Western Digital – Data Recovery Information

Western Digital - Data Recovery Information

Burnt Circuit Boards

Typically, one of the most frequently experienced problems associated with data recovery in Western Digital(WD) hard drives, is a burnt circuit board(PCB). WD hard drives are extremely susceptible to power streaks, surges and overheating. Usually, a power streak combined with a poor power supply is enough to fry up spindle driver chips, making it impossible to access the data normally. If this were to happen, the PC would either shut down or reboot on its own. You would probably be aware of an awful smell of smoke floating up from the computer, and when switched on it would seem to be totally void of life with no sound or movement emitting from inside.

Western Digital Hard Drives Famous for Firmware Issues

Most people think that the drive’s firmware is found on the logic board; it’s not. The main part of the firmware modules is in fact located on the platters in the “Service Area” which is found in the negative cylinders of the surface. If a module becomes corrupted, the hard drive can’t correctly initialize and it stops working; once again, the data cannot be accessed. If this happens, the drive normally starts fine but is followed by one of these symptoms:

– it shows the wrong capacity or S/N
– it can identify with its factory name; e.g. WDC ROM MODEL-HAWK—
– it can identify OK, but can’t read data or boot up – gives I/O device errors when you attempt to access LBA
– it can’t be found in the BIOS

Possible error messages
“No operating system found”
“S.M.A.R.T. Capable But Command Failed”
“Primary Master Hard Disk Fail”
“Disk boot failure. Insert system disk and press enter”
“USB Device malfunctioned”
“Drive Mount Failure”
“Hard drive not recognized”

At this point, fixing a problem like this at home isn’t possible. You will need someone with the right expertise and knowledge of data recovery and hard drives and who has access to the specialised equipment needed to repair the firmware. Data recovery success for this is almost a hundred percent.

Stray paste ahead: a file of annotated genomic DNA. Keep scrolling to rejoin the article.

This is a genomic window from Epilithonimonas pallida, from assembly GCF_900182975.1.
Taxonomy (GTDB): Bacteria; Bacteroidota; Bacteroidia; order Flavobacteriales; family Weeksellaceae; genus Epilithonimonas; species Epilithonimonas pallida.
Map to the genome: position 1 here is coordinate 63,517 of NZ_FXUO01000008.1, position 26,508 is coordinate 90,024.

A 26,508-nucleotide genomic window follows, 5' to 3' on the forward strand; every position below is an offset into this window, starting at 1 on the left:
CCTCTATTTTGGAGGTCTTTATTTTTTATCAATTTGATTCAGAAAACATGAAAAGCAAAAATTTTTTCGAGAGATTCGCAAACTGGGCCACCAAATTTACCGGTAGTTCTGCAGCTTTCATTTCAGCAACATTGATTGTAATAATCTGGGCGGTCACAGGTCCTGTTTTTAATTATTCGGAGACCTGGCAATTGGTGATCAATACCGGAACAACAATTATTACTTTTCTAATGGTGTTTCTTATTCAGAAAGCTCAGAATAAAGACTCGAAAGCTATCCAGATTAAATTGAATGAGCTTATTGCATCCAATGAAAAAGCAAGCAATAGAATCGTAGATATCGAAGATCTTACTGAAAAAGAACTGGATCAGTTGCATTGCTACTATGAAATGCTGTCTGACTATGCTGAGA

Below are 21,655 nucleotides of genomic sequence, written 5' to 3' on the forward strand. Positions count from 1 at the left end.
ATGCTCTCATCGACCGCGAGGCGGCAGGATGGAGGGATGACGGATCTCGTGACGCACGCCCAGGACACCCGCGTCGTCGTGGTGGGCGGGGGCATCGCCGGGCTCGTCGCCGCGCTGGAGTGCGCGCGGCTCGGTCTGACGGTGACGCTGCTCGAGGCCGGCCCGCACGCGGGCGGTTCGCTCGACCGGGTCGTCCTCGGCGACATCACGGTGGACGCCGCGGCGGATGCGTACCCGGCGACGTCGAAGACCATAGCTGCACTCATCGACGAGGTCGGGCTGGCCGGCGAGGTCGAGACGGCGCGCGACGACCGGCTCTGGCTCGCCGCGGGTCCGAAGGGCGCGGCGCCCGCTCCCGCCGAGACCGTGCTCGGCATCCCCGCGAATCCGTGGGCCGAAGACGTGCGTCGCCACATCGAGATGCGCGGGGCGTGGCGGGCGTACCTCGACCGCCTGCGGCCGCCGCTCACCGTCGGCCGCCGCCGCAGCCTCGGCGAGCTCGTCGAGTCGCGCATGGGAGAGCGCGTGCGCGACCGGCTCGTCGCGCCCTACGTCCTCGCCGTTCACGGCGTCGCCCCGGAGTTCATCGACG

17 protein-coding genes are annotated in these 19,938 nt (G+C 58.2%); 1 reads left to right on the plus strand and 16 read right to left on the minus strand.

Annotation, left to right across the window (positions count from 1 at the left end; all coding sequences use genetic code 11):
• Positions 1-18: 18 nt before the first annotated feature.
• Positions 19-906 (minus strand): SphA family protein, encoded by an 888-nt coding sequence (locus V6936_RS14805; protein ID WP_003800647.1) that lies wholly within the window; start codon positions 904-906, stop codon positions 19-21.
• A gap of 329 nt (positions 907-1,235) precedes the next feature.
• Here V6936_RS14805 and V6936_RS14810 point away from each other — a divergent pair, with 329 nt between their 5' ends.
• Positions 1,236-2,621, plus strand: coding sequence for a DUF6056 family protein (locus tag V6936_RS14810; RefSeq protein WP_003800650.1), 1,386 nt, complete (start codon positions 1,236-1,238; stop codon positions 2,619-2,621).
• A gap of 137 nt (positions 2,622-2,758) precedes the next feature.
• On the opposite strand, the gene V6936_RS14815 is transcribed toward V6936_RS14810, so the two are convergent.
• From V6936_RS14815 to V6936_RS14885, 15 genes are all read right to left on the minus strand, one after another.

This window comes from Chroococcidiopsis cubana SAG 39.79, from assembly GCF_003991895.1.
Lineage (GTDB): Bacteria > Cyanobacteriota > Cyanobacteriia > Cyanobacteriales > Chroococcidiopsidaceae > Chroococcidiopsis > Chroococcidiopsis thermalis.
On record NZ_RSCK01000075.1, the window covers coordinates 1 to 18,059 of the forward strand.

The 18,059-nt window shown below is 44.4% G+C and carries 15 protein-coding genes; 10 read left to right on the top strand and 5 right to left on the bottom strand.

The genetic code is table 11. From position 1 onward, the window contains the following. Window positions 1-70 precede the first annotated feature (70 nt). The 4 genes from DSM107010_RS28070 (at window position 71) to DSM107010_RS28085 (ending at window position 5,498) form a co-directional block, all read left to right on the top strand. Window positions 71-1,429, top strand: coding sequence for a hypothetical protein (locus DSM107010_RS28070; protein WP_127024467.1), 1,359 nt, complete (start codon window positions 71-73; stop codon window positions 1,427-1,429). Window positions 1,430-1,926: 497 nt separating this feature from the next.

Clunking / Knocking / Clicking / Sweeping Sounds

The drive starts to spin, and while trying (unsuccessfully) to locate the firmware, the heads begin to click. This is normally a sign that the heads are damaged, and they will need to be replaced in a class one hundred environment (clean room). , , , . Do not attempt to open or repair the drive yourself! This could severely damage the platters and your data would be unrecoverable.

Another common problem with Western Digital drives is spindle seizing. This often occurs after being dropped. The drive will either spin up with a loud noise and not be able to get to the required speed; or it won’t start at all and you’ll hear a siren sound . Again, recovering data in this case requires a specialist to remove the platters from the hard drive in a clean room and then put them into a matching donor. This procedure is very complex and should not be tried at home.

Western Digital Laptop Drives

VE, Scorpio and UE series laptop drives have some 2.5″ hard drive issues in common. One of these is typical for WD drives – bad sectors. After a certain length of time, the magnetic media that covers the platters starts to decay, resulting in the magnetic domains not being able to turn in the direction needed. This is when the bad sectors appear. The HDD then starts to read the data from the unreadable bad sector and starts to freeze. This causes scratching and even clicking sounds. When rebooting, you would most likely get a message reading “SMART failure predicted” or a similar SMART error. What this does is cause more damage to the heads and further data is lost. Attempting to read the data continuously will only lead to more problems, and your data may become unrecoverable.

In a lab, special imaging tools are used to read the raw sector data. Normally, this is the only way of retrieving as many files as possible from those sectors.

The other issue these drives have in common are heads that stick to the platter surface.

Head Issues

Usually parked on the parking ramp outside of the platters, the heads may fail to return to their designated parking spots after experiencing an incorrect termination or fall, and may remain on the surface. As soon as the motor stops spinning, the heads get stuck to the smooth surface. It is then impossible to get them loose without the correct experience and tools. Once again: do not try to open the drive yourself! This will most certainly cause damage to the platters and your data will no longer be recoverable.

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